Boycott: the backlash
In the UK, the Boycott campaign was launched by PSC six years ago. However, it has been attempts at a boycott of Israeli academic institutions that has really raised the profile of Boycott Divestment and Sanctions (BDS) — and also provoked a fierce counter-movement.
Various bodies, like BICOM (Britain and Israel Communications & Research
Centre: http://www.stoptheboycott.org) and Engage (engageonline.org.uk), have
set up issue-specific websites; while the former may have deeper pockets,
Engage has proved to be more of a rallying point for the anti-boycotters. Their website includes voluminous attacks on the boycott and plenty of articles condemning what they perceive as an anti-Semitic singling-out of Israel.
Launched shortly after the AUT boycott decision, Engage’s opening
salvo revealed the campaign’s guiding principles: misrepresentation of the
boycott movement, a commitment to — and whitewashing of — Zionism, and a liberal emphasis on ‘dialogue’ between Israelis and Palestinians.
Misrepresenting or smearing the boycott movement has consistently
been a core part of Engage’s work. A firm favourite has been to ask why the
boycotters are ‘singling out’ Israel and ignoring other international human
rights abusers. The claim is that ‘the choice to boycott Israeli Jews rather than anyone else in the world is effectively anti-semitic’, even if those arguing for a boycott ‘do not feel a hatred of Jews’, ‘do not intend to be antisemitic’, or indeed, ‘are themselves Jewish’.
The charge is, of course, ridiculous. Would a Tibetan activist be accused of unfairly ‘singling out’ China, or a Chechen human rights campaigner of ‘picking on’ Russia? The boycott has never been a prize for ‘the World’s Worst Human Rights Record’. The implication is that Israel’s Jewish identity should protect it from criticism, and that the motives of those attacking the state must be related to the state’s Jewishness.
Another typical misrepresentation of the boycott (or “Jew-hunt” as Hirsh likes to call it) is that it presents the conflict as one ‘between good Palestinians and evil Israelis’, and critics are accused of ‘treating Israel as though it were a demonic force’. It’s a laughable caricature of the BDS movement’s position, which is in fact shaped by the historical reality of Palestine’s ethnic cleansing, and the present day dynamic of coloniser and colonised.
This brings us to the second characteristic of the anti-boycott movement: its defence of Zionism. For Hirsh, ‘Zionism is not racism. Zionism is Jewish nationalism and it is not fundamentally different from other forms of nationalism’. Even if that were true at the purely theoretical level (which it isn’t), when Zionism realised the goal of a state, it was achieved at the direct expense of the Palestinians — simply because they weren’t Jewish.
The anti-boycotters are keen to conceal the power asymmetry between Israel and the Palestinians, describing the ‘complex’ conflict as being between ‘two peoples’ both ‘with tear-stained histories’. One writer even likened it to an ‘abusive marriage’ where ‘both parties cause, and suffer’ damage. Hirsh protests that the Jews arriving from Europe did not go as colonists and that the boycotters ‘fail to understand how Zionism was a response to European antisemitism, a utopian movement, a social-democratic experiment’.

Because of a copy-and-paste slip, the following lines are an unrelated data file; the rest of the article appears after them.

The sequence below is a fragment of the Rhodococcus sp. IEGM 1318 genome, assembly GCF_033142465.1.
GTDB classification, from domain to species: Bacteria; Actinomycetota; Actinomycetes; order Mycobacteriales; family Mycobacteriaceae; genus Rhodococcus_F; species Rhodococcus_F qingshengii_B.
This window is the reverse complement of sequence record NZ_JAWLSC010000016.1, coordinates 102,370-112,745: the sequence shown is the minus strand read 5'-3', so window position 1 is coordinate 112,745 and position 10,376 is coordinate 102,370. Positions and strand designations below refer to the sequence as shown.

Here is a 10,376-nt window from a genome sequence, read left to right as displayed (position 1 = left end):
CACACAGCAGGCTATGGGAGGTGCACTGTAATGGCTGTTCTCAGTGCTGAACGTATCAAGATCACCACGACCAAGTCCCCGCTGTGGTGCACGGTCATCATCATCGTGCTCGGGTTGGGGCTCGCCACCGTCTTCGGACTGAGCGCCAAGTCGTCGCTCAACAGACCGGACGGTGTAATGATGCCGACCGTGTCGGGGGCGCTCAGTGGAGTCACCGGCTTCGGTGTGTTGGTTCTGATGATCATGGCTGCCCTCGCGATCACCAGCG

It all amounts to some neat sidestepping. Many Jews fleeing Europe did not go as colonists but they certainly arrived as ones, their plight a gift to the Zionist leadership who had long been seeking to create a Jewish majority state in Palestine. Anti-Jewish persecution certainly helps to explain how Zionism emerged, but hardly justifies the treatment meted out to Palestine’s indigenous inhabitants. Pity the Palestinians, who, in the name of a ‘social-democratic experiment’, had to endure massacres, death-marches, and ethnic cleansing.
No boycotter claims that the violence, or even racism, is one-sided. The point is the power structure: Israel is the occupier, a state armed and funded by the world’s superpower and the Palestinians are stateless, colonised, and exiled. To compare Hamas with the Israeli state infrastructure and occupation is frankly absurd.
The anti-boycott movement also spends a lot of time trying to rubbish any parallels between Apartheid South Africa and Israel. In an article co-authored with Simon Schama, Anthony Julius wrote that ‘minorities in Israel are guaranteed equal rights under the basic laws’, while
another Engage online article notes that in Israel, ‘Jewish and Arab babies are born in the same delivery room, with the same facilities, attended by the same doctors and nurses, with the mothers recovering in adjoining beds in a ward’. This is patently false, since there is a raft of racially discriminatory legislation: from land for Jewish purchase only, to ‘unrecognised’ Palestinian villages, and the gross funding disparity for basic services between the two communities.
Similarly Haifa is often cited as a city where ‘Jew and Arab’ coexist in harmony and prosperity. Omitted is the fact that
there would be many more ‘Arabs’ (Palestinians) in Haifa today if 70,000
hadn’t been dispossessed in 1948. That these expulsions across Palestine led to the ethnic cleansing of almost 800,000 men, women and children, is described on the Engage website as ‘a tragic consequence of war’. The fact that Israel subsequently ignored the UN resolution calling for the return of the refugees is of course not mentioned.
Finally, the anti-boycott movement has repeated ad nauseam the need for
‘dialogue’ and ‘engagement’, particularly in academia. Hearty discussions on
campus are what will bring Israeli apartheid in the OPTs to its knees. Can
anyone seriously believe that 40 years of military occupation and rapacious
Israeli colonialism will simply melt away, through the promotion of ‘dialogue and reconciliation’?
Published in Palestine News, Autumn/Winter 2007.